International oil companies operating in Nigeria are making profits while most of the communities hosting them are being impoverished, the Presidency has declared.
In his goodwill message at the 4th National Council on Hydrocarbons held in Abuja, the Senior Special Assistant to the President on Niger Delta Affairs, Senator Ita Enang, decried the impoverishment faced by residents in the oil rich region where most IOCs operate.
Enang, whose statements were contained in a communiqué issued at the end of the council, advised the NCH to take “cognisance that the host communities were still being impoverished while the IOCs keep making profits.”
He said local refiners should be recognised and integrated into the overall refining process.
The President’s assistant emphasised that the Petroleum Technology Development Fund, Nigerian Content Development and Monitoring Board, as well as the amnesty programme had trained some ex-militants on better refining techniques, adding that “they (ex-militants) should be engaged.”
In the communiqué, it was stated that the council further deliberated on the need for stakeholders to be aware of the development and prospects of the Nigerian Gas Flare Commercialisation Programme and the efforts being made to realise the objectives of the programme.
Participants spoke on the need to implement the Presidential Executive Order 5, giving preference to the engagement of duly registered firms and indigenous/expatriate engineering practitioners currently licensed by the Council for the Regulation of Engineering in Nigeria.
The council resolved to encourage regulatory agencies and other relevant ministries, departments and agencies to promote a competitive, efficient and transparent domestic liquefied petroleum gas market to enhance growth of Nigeria’s economy.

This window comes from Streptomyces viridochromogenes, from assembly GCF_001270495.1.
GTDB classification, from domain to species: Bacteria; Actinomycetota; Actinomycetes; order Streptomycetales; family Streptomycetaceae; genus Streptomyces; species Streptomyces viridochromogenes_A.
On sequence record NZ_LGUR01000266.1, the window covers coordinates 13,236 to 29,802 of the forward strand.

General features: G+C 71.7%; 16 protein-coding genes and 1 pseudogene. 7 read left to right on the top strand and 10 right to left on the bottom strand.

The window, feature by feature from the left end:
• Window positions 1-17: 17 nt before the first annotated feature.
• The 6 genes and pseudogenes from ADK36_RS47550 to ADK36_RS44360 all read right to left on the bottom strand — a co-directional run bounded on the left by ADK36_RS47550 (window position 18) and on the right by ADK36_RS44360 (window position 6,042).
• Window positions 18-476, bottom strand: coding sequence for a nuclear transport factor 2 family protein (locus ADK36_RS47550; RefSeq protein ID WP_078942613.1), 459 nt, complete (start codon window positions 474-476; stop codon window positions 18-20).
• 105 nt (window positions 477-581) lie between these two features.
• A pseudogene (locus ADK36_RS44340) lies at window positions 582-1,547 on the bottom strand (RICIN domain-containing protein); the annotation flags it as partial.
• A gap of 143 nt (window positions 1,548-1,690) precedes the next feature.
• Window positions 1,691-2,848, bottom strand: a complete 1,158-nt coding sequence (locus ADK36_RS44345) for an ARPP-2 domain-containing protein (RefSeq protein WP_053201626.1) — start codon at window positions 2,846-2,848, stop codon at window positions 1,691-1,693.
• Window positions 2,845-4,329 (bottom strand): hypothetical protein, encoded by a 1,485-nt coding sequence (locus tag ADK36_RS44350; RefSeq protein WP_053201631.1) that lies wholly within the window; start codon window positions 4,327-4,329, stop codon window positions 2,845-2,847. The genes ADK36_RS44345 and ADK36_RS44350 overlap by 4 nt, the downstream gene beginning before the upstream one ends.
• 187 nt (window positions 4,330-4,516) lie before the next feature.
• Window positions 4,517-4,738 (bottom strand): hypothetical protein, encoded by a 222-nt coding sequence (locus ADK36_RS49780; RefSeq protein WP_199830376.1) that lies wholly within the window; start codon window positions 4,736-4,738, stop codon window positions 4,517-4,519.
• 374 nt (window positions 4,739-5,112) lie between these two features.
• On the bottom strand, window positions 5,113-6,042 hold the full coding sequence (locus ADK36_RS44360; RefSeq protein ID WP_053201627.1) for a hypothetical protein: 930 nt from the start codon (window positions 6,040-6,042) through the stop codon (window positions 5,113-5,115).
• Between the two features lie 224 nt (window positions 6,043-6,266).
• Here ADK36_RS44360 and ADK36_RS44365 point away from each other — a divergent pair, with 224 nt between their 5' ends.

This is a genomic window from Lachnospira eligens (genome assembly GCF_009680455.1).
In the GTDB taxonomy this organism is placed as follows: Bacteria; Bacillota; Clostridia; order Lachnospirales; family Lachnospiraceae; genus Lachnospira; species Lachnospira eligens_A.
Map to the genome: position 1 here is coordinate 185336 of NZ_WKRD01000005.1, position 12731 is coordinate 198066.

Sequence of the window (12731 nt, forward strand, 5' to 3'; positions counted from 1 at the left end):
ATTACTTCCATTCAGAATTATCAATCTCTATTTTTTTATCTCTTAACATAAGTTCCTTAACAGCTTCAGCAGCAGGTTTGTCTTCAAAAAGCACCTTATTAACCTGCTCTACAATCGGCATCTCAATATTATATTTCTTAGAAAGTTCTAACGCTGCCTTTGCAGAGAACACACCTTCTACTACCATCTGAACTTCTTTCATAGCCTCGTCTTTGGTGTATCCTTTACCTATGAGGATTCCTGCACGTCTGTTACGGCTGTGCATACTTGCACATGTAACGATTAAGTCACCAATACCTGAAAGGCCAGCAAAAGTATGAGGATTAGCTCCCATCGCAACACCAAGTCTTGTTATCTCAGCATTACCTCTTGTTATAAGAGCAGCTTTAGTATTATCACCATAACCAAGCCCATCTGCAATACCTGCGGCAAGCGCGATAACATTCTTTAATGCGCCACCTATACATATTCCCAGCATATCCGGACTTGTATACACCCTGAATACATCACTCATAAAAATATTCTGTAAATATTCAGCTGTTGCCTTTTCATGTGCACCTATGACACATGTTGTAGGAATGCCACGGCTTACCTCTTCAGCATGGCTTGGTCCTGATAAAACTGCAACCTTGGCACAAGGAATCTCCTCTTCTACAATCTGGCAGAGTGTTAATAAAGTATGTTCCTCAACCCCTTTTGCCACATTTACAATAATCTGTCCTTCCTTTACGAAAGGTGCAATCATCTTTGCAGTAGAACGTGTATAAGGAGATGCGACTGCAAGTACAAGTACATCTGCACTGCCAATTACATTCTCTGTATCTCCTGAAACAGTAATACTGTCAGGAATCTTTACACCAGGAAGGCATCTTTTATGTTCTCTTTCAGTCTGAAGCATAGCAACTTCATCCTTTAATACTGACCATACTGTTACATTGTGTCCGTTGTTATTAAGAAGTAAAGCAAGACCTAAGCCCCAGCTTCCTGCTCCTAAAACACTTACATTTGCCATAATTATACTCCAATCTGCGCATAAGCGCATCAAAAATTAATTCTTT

It stressed the need to recommend the approval of the development of a pipeline network code to serve as a guiding document for building and protecting pipeline assets in Nigeria.
It recommended the principle of public private partnership in securing funds for constructing new and managing old pipeline assets in Nigeria.
The NCH harped on the need to consider crashing the contracting cycle in the oil sector from 24/36 months to not more than six months for maximum profitability.
It called for collaboration between the Federal Ministry of Science and Technology and the Department of Petroleum Resources on the possibility of acquisition of marginal field for the pilot 1,000 barrels per day modular refinery.
The council further recommended that multinational oil and gas prospecting companies should carry out a reshoot of all their previously shot acquired 2D and 3D fields, as the sites were now mature and had attained their oil peaks in the Niger Delta.
It also recommended that 4D seismic survey be the minimum threshold for new fields development in Nigeria to minimise the number of initial development wells, optimise phased development wells and permit early field intervention and upgrades to the depletion and reservoir management strategies.